In 2020, the Court of Appeal has twice considered challenges to infrastructure charges levied upon major developments and has twice found in favour of councils. The Court of Appeal has upheld the right of councils to levy new infrastructure charges rather than relying on a condition of a preliminary approval in the Gold Coast City Council v Sunland Limited & Anor  QCA 89 case, and (in part) infrastructure charges issued in Toowoomba Regional Council v Wagners Investments Pty Ltd  QCA 191.
In the Sunland decision, the Court of Appeal considered a condition on a preliminary approval issued in 2007 (under the Integrated Planning Act 1997 (Qld) (IPA)). A condition of the preliminary approval provided that infrastructure charges 'shall apply' when an application for a development permit was made, and those charges would be in accordance with the planning scheme policies in force at the time (in 2007). Sunland argued that the Council was bound by the condition in force, and that the rates under the planning scheme policies should apply.
The Court instead found, by operation of the transition from IPA to the Sustainable Planning Act 2009 (Qld) (SPA) to the Planning Act 2016 (Qld) (PA), that the proper course for a local government involved issuing an infrastructure charges notice under the current infrastructure charging regime upon the giving of a development permit.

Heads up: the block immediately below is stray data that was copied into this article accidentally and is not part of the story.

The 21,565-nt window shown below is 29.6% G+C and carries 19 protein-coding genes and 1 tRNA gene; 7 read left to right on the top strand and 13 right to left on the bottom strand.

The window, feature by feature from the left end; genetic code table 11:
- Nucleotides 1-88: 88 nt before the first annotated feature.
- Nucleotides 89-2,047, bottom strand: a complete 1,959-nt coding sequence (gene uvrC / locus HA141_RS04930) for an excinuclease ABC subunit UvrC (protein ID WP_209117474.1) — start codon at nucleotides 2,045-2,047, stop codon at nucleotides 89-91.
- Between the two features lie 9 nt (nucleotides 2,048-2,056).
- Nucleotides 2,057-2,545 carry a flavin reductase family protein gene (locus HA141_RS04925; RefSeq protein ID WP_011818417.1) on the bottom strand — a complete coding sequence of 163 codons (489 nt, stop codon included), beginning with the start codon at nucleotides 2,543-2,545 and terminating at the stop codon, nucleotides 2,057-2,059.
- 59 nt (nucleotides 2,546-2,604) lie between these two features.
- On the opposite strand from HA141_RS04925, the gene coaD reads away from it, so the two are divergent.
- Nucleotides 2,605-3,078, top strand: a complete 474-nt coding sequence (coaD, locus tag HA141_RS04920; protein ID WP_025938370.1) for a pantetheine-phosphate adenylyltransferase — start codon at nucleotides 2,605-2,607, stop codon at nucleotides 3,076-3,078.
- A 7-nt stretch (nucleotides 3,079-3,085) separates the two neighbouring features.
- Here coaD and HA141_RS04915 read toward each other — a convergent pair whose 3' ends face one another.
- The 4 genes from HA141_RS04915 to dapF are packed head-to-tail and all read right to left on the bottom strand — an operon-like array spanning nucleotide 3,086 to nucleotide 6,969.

Sunland has sought special leave to appeal the decision of the Court of Appeal.
The 2019 Planning and Environment Court decision in the Wagners case1 overturning Toowoomba Regional Council's imposition of infrastructure charges for transport and stormwater for the new Wellcamp Airport was well publicised.
The Court of Appeal:
- overturned the Planning and Environment Court's finding on the transport charges (i.e. upholding the imposition of the charges); and
- upheld the Planning and Environment Court's decision relating to the stormwater charges, albeit it on slightly different grounds.
Council's 'broad brush' approach to charge certain non-residential use categories for the transport network with reference to gross floor area was upheld. Wagners was successful in relation to the stormwater charges.
Wagners has sought special leave to appeal the decision of the Court of Appeal.
Key takeaways for local governments
While covering different issues, with significant degrees of legal complexity, the key takeaway from both cases is that there are difficulties for a proponent in challenging the power of local governments to levy and collect infrastructure charges.
1Wagner Investments Pty Ltd & Anor v Toowoomba Regional Council  QPEC 24.
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